Through some recent bad experiences where I had my credit card number stolen while staying at an Airbnb in Paris I’ve learned that a VPN is essential for any travel.

A good VPN (like NordVPN) gives you added layer of security so that you can keep all your sensitive data such as passwords, credit cards and even your identity from being hacked. I’ve learned that whenever you go on someone else’s WiFi whether it’s at a cafe, airport, Airbnb, or hotel, you’re potentially putting your data at risk. With a VPN, you can protect any device with the push of a button.
View NordVPN.com Options ➜


7) Pashmina Shawl/Scarf
A scarf will help you two-fold in Spain: for any seasonal changes, where an extra layer is called for, and when you need to cover a up in the historic churches or other religious sites you’ll be visiting. Pack a lighter one for the warmer months and heavier one for the rest of the year. This is a great opportunity to accessorize, as well, so take advantage of Spain’s tendency to be fashion-forward and dress up your whole outfit with a nice-looking scarf!
View on Amazon.com ➜

8) Hanging toiletry bag
The only way to properly describe this toiletry bag is “SEXY”. Honestly, I have never had a love affair with a bag quite like I do with this one by Vetelli! They say it’s for men, but honestly (as a woman) I don’t care. We all need certain toiletries from home while traveling, and keeping them clean, organized, and spill-free during the ride can save a lot of trouble and hassle— and I have never found such a quality bag so inexpensive. Plus it makes organization and re-packing a breeze.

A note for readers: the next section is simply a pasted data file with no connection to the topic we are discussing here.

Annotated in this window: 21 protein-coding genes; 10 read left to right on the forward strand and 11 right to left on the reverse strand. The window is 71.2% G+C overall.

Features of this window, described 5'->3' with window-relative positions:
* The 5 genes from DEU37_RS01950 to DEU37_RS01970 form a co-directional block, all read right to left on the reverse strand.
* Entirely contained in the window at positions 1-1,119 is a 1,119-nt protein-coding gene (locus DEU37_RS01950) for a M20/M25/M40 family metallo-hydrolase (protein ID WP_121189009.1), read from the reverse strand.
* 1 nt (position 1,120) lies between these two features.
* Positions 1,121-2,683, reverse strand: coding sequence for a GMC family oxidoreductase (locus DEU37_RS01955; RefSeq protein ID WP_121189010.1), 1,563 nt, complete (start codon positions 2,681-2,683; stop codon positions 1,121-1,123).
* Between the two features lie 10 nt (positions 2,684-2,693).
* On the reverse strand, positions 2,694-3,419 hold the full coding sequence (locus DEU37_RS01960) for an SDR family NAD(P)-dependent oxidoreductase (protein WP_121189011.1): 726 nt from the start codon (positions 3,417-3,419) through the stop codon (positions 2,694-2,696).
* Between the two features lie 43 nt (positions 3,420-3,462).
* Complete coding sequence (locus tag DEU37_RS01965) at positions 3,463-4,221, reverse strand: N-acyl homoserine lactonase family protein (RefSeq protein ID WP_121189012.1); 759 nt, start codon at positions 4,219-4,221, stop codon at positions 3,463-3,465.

View on Amazon.com ➜

9) Deodorant Wipes: Women’s & Men’s
Deodorant wipes are fantastic because Spain is hot and if you’re planning any full day trips you are inevitably going to get sweaty and stinky. Instead of stressing on whether your body odor is too much, just carry along a few of these little puppies. You can bust one out when you are in the bathroom and with one quick wipe, you will feel refreshed and stink-free. I love this brands because they smell amazing and are full of essential oils and other non-toxic ingredients.
View on Amazon.com ➜

10) Travel Insurance for Spain
Travel Insurance is so important when heading overseas, and World Nomads is our top choice. Yes, they will cover your costs if your luggage gets lost or stolen, or if cancellations to your flights occur… But perhaps most importantly, they will front a medical bill if by chance you end up needing to see a doctor for an accident or injury. We simply don’t travel without it.
View their plans at WorldNomads.com ➜

11) Packing cubes
It may seem that adding something like packing organizers will just add bulk to your suitcase or bag, but it’s actually just the opposite. They actually tend to do a great job compacting items and keeping them organized so that it’s much easier to find exactly what you’re looking for. These packing cubes are ideal because they are reusable, washable, and come in varying sizes (and fun colors!).